Kalman Filter-based Algorithms for Estimating Depth from Image Sequences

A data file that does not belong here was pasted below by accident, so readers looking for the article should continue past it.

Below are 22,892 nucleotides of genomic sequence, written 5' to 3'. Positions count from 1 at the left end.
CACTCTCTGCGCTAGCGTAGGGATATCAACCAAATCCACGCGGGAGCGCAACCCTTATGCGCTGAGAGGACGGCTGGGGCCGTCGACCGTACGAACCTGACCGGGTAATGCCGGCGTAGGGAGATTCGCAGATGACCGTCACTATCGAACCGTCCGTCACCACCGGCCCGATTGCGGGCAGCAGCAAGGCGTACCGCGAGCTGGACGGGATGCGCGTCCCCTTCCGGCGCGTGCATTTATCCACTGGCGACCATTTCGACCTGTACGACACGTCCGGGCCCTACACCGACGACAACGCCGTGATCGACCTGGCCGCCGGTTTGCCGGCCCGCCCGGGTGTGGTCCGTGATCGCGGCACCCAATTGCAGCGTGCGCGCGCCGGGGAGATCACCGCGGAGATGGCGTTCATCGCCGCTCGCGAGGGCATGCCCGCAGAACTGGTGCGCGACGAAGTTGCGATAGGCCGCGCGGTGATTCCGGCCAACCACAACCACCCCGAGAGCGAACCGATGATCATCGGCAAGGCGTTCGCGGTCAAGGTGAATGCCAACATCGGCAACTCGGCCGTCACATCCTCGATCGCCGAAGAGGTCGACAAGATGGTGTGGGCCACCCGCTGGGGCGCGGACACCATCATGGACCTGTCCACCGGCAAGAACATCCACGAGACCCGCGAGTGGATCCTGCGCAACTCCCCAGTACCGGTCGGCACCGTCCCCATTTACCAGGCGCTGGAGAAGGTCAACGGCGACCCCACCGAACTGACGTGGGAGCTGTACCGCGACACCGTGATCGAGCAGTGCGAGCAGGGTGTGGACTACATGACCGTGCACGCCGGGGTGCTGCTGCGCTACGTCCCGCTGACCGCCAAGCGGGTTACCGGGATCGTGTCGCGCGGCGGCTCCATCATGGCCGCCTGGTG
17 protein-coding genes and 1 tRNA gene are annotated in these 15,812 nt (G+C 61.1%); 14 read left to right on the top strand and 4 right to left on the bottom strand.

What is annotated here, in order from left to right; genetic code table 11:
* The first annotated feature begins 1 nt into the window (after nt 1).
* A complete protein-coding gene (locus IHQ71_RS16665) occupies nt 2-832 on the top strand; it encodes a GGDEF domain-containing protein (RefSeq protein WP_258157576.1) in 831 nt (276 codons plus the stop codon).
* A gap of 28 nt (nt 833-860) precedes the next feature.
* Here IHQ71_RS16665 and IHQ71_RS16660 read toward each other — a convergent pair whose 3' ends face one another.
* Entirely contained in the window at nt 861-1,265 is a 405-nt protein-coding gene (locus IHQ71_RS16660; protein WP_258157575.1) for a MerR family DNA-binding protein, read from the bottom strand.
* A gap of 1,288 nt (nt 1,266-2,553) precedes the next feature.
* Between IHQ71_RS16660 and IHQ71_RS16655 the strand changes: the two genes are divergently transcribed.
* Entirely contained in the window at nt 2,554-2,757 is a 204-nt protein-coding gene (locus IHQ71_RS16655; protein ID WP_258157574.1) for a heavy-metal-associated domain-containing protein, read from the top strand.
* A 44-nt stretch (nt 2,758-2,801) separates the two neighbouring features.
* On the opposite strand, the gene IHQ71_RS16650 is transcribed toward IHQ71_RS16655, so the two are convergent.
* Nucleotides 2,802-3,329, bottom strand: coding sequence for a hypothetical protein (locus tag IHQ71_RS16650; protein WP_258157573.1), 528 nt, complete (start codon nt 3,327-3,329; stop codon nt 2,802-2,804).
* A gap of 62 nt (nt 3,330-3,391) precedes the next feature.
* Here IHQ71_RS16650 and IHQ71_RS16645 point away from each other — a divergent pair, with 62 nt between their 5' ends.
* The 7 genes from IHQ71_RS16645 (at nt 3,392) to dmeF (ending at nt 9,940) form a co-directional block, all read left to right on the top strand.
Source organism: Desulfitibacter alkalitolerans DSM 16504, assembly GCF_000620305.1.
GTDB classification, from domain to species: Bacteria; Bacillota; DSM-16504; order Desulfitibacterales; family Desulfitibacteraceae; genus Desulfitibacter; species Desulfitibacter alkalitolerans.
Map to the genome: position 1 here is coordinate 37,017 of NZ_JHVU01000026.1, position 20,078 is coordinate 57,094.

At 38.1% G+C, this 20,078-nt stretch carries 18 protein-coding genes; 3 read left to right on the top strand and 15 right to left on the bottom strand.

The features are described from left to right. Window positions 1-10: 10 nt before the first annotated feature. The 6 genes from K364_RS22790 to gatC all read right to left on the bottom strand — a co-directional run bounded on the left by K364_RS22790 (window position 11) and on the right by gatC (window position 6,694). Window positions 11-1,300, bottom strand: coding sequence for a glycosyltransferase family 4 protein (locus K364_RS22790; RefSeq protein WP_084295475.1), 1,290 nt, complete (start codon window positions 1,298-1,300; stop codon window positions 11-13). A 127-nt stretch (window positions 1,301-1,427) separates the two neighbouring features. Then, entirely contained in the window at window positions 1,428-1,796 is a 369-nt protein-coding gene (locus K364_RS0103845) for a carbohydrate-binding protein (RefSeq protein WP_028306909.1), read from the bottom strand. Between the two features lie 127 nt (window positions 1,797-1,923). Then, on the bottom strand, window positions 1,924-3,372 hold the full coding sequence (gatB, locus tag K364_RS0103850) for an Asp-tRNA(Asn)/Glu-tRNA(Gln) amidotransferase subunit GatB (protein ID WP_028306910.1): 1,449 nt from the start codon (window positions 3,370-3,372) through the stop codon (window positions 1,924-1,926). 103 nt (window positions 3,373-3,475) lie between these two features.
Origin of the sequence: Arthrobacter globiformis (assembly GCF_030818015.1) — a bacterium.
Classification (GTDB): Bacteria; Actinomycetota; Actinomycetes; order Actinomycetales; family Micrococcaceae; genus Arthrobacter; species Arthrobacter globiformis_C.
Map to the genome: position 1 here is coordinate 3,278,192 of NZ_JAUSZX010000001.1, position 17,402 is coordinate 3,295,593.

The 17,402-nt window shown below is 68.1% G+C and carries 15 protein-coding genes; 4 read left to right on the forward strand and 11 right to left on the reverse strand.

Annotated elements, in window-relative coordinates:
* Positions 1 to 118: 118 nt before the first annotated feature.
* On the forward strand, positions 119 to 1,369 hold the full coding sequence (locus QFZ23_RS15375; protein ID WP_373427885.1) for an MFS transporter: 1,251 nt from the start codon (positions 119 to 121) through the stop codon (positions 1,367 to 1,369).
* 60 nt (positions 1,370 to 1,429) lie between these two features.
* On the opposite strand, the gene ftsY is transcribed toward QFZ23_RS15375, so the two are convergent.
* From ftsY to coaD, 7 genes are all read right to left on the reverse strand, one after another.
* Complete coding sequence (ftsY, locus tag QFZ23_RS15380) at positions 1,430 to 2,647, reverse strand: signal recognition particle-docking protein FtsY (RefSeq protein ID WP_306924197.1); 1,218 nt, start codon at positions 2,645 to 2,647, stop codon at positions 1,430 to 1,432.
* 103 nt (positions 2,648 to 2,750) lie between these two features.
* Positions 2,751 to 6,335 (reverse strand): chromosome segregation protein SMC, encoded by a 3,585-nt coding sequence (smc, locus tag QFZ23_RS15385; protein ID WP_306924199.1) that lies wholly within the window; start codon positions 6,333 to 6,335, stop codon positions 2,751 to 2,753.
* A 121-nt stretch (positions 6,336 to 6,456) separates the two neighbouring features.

Using known camera motion to estimate depth from image sequences is an important problem in robot vision. Many applications of depth-from-motion, including navigation and manipulation, require algorithms that can estimate depth in an on-line, incremental fashion. This requires a representation that records the uncertainty in depth estimates and a mechanism that integrates new measurements with existing depth estimates to reduce the uncertainty over time. Kalman filtering provides this mechanism. Previous applications of Kalman filtering to depth-from-motion have been limited to estimating depth at the location of a sparse set of features. In this paper, we introduce a new, pixel-based (iconic) algorithm that estimates depth and depth uncertainty at each pixel and incrementally refines these estimates over time. We describe the algorithm and contrast its formulation and performance to that of a feature-based Kalman filtering algorithm. We compare the performance of the two approaches by analyzing their theoretical convergence rates, by conducting quantitative experiments with images of a flat poster, and by conducting qualitative experiments with images of a realistic outdoor-scene model. The results show that the new method is an effective way to extract depth from lateral camera translations. This approach can be extended to incorporate general motion and to integrate other sources of information, such as stereo. The algorithms we have developed, which combine Kalman filtering with iconic descriptions of depth, therefore can serve as a useful and general framework for low-level dynamic vision.